Biographical Note: Elizabeth Josephine Hirschboeck was born in Milwaukee, Wisconsin, to Stephen and Katherine Hirschboeck on March 10, 1903. She attended Marquette University and received a bachelors of science in 1927 and a doctoral degree in 1928 from the Medical School. Following graduation, she joined the Maryknoll Sisters of St. Dominic as the first medical doctor to enter the foreign missionary group. She was thereafter known as Sister Mary Mercy. She worked in North Korea as a medical missionary from 1931 to 1940, when she returned to Maryknoll, New York due to her declining health. Three years later, Sr. M. Mercy left for Riberalta, Bolivia where she stayed for seven years. In 1951, at the height of the Korean War, she requested permission to travel to South Korea to help with the influx of refugees from the North. The United Nations approved her request, and she established a medical relief clinic in Pusan that aided thousands of people daily. This mission, described in her biography Her Name Is Mercy, was widely publicized as the longest charity line in the world. In 1954, Sister Mary Mercy left South Korea for the United States to become administrator of the Maryknoll Sisters Queen of the World Hospital in Kansas City, Missouri, the first fully integrated general hospital in the city. Elected Vicaress General of Maryknoll Sisters Congregation in 1958, a position she held until 1970, Sr. M. Mercy returned to the groups headquarters in Maryknoll, New York. In 1973, she moved to the lower east side of New York City to establish a mission to the poor of the city. She remained there until her death on September 20, 1986.
Restrictions: Access to these records is unrestricted. However, the researcher assumes full responsibility for conforming with the laws of libel, privacy, and copyright which may be involved in the use of these records. Consult an archivist for further information.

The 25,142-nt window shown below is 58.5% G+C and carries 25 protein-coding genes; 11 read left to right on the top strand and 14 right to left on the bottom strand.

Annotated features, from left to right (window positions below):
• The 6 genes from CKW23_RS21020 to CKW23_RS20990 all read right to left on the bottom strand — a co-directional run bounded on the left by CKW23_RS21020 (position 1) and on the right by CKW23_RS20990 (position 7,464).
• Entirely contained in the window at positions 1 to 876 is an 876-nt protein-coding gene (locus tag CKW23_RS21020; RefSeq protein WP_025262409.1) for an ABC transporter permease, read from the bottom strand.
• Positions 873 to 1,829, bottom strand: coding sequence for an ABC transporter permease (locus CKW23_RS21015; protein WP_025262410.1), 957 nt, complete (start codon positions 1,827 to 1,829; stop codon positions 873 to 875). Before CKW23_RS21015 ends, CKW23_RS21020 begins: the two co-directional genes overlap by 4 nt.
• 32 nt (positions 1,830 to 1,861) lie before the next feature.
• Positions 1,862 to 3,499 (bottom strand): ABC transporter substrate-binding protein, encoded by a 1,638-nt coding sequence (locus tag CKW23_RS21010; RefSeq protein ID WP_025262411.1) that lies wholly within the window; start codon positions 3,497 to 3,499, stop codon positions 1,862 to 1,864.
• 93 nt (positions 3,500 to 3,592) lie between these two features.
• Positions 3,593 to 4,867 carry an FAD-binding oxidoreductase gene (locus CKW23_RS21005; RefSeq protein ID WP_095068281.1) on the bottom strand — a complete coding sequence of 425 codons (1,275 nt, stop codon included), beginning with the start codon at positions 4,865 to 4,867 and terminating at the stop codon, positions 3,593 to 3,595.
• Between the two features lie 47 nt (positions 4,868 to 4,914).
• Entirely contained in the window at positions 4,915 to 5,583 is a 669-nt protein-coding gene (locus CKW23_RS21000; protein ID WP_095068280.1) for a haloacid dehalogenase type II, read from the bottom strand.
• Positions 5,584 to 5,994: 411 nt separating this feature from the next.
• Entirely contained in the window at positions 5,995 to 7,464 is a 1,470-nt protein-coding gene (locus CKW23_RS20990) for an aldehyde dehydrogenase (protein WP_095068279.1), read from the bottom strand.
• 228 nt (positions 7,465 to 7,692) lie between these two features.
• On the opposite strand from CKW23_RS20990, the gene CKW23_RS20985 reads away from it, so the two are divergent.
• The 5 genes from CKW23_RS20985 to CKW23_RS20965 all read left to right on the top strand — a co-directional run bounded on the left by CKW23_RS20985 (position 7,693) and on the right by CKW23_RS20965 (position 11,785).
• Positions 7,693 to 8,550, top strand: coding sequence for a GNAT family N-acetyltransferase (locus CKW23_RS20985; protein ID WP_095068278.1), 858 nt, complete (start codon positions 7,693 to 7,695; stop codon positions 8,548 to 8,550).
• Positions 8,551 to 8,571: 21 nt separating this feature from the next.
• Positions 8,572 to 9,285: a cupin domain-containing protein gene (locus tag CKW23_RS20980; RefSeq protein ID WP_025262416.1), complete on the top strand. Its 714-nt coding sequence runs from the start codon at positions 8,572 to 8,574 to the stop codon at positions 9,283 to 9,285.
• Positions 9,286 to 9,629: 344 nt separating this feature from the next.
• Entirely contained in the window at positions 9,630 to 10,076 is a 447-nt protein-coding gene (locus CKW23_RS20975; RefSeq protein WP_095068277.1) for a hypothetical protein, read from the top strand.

Scope and Content: The collection contains Sr. Mary Mercy Hirschboeck's outgoing correspondence to her family, Herbert and Myrtle Hirschboeck (her brother and sister-in-law), and John and Rosemary Hirschboeck (a second brother and sister-in-law). The correspondence documents Sr. M. Mercy's daily life, offering insights into early twentieth century-missionary and medical practices. Incoming and third-party correspondence relates to business transactions and donations. The collection includes numerous family photographs, ca. 1896-1928, and photographs of Sr. M. Mercy at her missions in Bolivia and Korea, and in Maryknoll, New York. Miscellaneous material consists of biographical information; a presentation copy of Her Name Is Mercy signed by the author; newsclippings; obituary notices; letters of condolence to Herbert Hirschboeck; and other records.
Arrangement: The collection is arranged into three series: correspondence, miscellaneous materials, and photographs.
Correspondence is organized as outgoing and incoming/third-party. Outgoing correspondence is further arranged by addressee: the Hirschboeck family, Herbert and Myrtle Hirschboeck (Sr. M. Mercy's brother and sister-in-law), and John and Rosemary Hirschboeck (her other brother and sister-in-law). Within each set of outgoing correspondence, letters are arranged chronologically. Incoming and third-party correspondence consists of letters regarding business and finance transactions. It is also arranged chronologically.
Miscellaneous materials are arranged alphabetically by record type. Photographs are arranged chronologically.
Related Materials: The University Archives' biographical information files contains files relating to Herbert C. Hirschboeck (1898-1989), who received a degree from Marquettes Law School, and John S. Hirschboeck (1910-1994), who received a medical degree from Marquette in 1941 and served as dean of the Medical School from 1947 to 1965. His biographical file includes an extensive collection of Hirschboeck family records dating from 1833.